Keep your hosts balanced when using segment based reservation. This will give the highest utilization and ensure not too many segments are reserved.

21) Pro tip
In ideal cases the hit rates should be above 80-90%+ if the workload is read heavy for the best possible read performance.

22) Pro tip
When looking at any potential performance issues I always look at the following:

Avg. latency
Avg. op size
Avg. outstanding
For more specific details the vdisk_stats page holds a plethora of information.

23) Pro tip
If you're seeing high read latency take a look at the read source for the vDisk and take a look where the I/Os are being served from.  In most cases high latency could be caused by reads coming from HDD (Estore HDD).

24) Pro tip
Random I/Os will be written to the Oplog, sequential I/Os will bypass the Oplog and be directly written to the Extent Store (Estore).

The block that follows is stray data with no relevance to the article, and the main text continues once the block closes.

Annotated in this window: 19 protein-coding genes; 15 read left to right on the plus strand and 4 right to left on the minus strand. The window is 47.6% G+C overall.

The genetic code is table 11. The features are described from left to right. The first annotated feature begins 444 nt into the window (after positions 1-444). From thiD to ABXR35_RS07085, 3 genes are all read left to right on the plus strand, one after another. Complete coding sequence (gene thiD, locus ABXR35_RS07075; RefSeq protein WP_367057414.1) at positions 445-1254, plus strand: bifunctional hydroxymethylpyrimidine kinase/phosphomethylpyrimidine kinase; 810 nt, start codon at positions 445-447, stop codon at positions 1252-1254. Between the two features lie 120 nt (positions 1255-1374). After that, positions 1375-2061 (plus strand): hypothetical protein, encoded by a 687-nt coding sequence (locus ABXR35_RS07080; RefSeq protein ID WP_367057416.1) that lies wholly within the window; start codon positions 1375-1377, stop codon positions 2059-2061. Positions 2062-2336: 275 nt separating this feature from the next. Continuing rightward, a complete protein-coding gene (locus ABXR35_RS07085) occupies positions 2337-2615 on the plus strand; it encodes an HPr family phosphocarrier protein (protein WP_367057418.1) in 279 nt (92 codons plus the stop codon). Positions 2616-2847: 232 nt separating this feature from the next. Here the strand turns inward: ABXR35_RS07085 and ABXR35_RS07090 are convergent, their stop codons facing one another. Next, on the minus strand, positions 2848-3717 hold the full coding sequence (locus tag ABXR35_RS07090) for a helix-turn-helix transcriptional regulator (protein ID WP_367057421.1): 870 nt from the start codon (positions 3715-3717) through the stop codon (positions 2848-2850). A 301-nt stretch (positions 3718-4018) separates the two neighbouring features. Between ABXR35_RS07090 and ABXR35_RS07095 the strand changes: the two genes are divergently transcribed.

Tuesday 16 February 2016

" partedUtil Failed with message:Error " During ESXi Installation on HP ConvergedSystem 242-HC

Recently, I was delivering a POC using the HP ConvergedSystems 242-HC and ran into the below issue. I was not able to find any solution online or on HPE's Website and hence decided to share this information in case anyone else runs into this issue. I don't think all customers would face this as the 242-HC comes pre-installed with VMware ESXi.If, you have had to reinstall the entire unit from scratch,you might face this issue on the 242-HC/250-HC and the same solution should apply.

Hopefully, when I have the time I will write a review about this product.

You can find more information about HP's Hyper Converged Systems here : HP ConvergedSystem 200-HC StoreVirtual

Issue :